It is significant that neither academic historiography nor the public discussion on these issues has noticed the roots of the current tension between enlargement and deepening in the ideas developed in 1939.

See also The Atlantic Federal Union Movement Began in March 1939


Federal Union and its Accomplishments: A Sixty-year Retrospective

By Don Dennis, 1990

Don Dennis joined Federal Union in 1945. He served as Executive Director of Federal Union and the Atlantic Union Committee from 1946 to 1952. After 1953 he was Secretary-Treasurer and then Vice President of the Foreign Policy Association, and also Secretary of Federal Union. In 1990 he retired from both positions. He prepared this final message as Secretary to the members of the organization.

Following the death of Organization's charismatic leader, Clarence K. Streit, several years ago, and the observance last year of the fiftieth anniversary of the movement for a federal union of free peoples, some persons have asked, "What have you accomplished? What evidence is there that the organization has achieved anything?

Evidence can be presented on two types of achievements:

1) achievements of goals in organization, education, publicity, fund-raising, etc. and

2) achievements of the Organization's purpose: international order, federation and peace.

Evidence of achievements in the first category have been many through the years. To list a few from just the last year:

· a dozen op-ed pieces in major newspapers including the Christian Science Monitor and the Los Angeles Times.

· numerous letters to the editor in papers such as the New York Times, London Financial Times and The Economist.

· radio interviews, such as three interviews with Ira Straus (on stations in D.C., Colorado and California) on German reunification, three on Russia and the West, and one with Henry Smith III (in New Jersey) on the organization itself.

· meetings with speakers such as the dinner with Senator Eugene McCarthy in Washington, Tom Hudgens' talks to church groups and luncheon clubs, and Ira Straus' talks in academic institutes in Britain, Austria, and Czechoslovakia.

· establishment of a scholarship program via the Mayme and Herbert Frank Educational Trust to enable several post-graduate college students each year to study federalism, with two trial seminar scholarships completed in 1990.

· publication of The Federator, an important quarterly periodical, with substantive articles on such topics as "Integrating the Soviets into the World Order" and "The Revolution in the European Community."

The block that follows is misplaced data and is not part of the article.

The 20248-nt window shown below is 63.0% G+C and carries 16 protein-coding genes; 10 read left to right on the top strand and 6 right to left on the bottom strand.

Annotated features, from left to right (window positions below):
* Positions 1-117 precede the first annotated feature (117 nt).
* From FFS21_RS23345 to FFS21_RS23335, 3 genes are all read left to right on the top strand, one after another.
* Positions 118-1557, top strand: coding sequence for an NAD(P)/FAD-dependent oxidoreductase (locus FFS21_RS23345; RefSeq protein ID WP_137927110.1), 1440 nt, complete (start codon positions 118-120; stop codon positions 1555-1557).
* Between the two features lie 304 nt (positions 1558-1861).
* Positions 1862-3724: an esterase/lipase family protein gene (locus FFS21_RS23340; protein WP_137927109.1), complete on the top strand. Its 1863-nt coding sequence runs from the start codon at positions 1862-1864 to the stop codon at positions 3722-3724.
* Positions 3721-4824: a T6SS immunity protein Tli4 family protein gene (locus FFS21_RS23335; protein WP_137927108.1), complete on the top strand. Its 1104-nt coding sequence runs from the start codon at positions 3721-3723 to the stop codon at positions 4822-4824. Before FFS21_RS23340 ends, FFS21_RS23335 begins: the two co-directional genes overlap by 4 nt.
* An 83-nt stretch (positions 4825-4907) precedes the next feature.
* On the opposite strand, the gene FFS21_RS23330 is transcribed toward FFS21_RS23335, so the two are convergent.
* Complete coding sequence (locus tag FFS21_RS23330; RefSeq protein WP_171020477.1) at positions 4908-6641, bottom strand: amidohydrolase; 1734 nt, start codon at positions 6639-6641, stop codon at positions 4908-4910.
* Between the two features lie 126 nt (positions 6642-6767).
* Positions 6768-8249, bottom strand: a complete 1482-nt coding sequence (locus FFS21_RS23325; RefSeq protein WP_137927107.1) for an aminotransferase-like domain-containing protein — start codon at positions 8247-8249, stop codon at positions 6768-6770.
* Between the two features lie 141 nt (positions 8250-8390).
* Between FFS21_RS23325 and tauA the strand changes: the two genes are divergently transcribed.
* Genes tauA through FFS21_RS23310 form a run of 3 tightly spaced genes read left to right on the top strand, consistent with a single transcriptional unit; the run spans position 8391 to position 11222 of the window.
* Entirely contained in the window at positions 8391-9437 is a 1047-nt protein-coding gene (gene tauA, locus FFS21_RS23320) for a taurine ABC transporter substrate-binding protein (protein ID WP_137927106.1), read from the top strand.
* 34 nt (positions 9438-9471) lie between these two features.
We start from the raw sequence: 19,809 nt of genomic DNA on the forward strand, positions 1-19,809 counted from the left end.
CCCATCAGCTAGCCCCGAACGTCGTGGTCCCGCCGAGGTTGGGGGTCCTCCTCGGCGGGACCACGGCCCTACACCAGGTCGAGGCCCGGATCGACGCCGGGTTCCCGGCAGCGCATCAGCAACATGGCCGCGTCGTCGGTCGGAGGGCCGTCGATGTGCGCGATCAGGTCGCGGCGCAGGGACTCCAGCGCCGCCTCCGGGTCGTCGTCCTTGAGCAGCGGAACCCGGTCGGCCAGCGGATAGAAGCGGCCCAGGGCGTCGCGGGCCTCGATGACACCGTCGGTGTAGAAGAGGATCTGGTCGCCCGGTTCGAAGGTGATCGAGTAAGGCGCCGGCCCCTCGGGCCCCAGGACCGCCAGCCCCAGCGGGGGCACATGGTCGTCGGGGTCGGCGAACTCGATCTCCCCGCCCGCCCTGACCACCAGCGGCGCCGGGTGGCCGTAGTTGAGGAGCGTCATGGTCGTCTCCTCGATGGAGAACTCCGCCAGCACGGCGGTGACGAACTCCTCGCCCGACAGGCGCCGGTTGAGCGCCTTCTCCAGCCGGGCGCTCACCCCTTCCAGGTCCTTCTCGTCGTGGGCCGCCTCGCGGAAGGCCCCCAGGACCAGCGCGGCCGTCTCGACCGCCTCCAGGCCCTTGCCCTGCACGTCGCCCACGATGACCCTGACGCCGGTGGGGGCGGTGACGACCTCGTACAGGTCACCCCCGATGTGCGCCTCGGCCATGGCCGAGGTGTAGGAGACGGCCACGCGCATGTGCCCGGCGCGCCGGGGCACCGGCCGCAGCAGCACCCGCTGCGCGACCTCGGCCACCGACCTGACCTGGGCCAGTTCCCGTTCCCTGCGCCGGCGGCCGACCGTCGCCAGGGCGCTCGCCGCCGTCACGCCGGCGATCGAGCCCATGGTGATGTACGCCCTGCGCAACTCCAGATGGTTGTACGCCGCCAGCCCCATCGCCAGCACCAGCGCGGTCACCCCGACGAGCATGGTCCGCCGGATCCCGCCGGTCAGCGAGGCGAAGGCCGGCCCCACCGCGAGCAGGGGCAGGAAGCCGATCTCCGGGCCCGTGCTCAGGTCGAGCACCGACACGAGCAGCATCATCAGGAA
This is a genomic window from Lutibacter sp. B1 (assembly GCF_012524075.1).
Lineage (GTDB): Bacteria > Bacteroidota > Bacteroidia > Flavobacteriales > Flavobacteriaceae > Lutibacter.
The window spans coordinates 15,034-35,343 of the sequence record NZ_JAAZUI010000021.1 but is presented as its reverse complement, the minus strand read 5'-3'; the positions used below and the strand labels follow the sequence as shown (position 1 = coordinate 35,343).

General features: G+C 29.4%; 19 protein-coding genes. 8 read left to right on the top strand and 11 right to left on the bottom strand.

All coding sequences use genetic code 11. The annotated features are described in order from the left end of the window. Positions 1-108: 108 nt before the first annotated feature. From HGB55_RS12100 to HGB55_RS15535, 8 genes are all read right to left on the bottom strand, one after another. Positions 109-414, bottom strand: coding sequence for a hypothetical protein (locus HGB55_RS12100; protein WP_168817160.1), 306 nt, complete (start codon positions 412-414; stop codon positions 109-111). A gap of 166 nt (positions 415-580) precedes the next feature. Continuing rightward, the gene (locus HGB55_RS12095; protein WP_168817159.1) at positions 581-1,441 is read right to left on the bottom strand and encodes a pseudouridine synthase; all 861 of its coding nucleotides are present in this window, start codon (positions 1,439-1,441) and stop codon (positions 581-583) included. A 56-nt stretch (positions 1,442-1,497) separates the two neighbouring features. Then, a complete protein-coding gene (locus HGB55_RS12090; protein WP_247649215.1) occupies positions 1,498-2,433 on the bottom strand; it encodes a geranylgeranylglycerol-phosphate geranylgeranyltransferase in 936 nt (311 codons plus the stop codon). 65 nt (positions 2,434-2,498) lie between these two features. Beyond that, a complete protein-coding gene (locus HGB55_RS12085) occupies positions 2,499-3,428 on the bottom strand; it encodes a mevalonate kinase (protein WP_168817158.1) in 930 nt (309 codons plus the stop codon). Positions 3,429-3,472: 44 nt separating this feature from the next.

· a 31-person seminar tour of "the USSR in transition," led by Merv Strickler and Henry Smith.

· a co-sponsored series of lecture-seminars on federalism at Temple University with the Center for the Study of Federalism there. The first two featured the Center Director, Prof. Daniel J. Elazar, on "Exploring Federalism," and Prof. C. Lloyd Brown of the University of Windsor, Canada, on "Federal Patterns in the Contemporary World."

· policy suggestions. Many of the organization's ideas and recommendations over the past several years have been sent to every member of Congress, including a plea for ratification of the Canada-U.S. Free Trade Agreement and suggestions for alleviating the problem of "burden sharing" among the NATO allies.

How Does One Measure Achievement?

Evidence of achievements in the second category is more difficult to ascertain. Our organization cannot by itself establish a federal union of free peoples; it must seek to persuade people and their leaders. The organization seeks to educate in the basic principles of federal union with a view to attaining world peace through a union of free people. Many educational efforts have been pursued, but how does one measure how many people have been educated or what effect that education has had in changing the world in which we leave?

We are engaged here with an idea, a concept of international federation which the organization has sought to keep before the policy makers of the world to guide them toward international federation in their undertakings. So, in seeking to find evidence of achievement one needs to know who knew, when they knew, what they did, and to what extent what they did was motivated by their knowledge of the concept.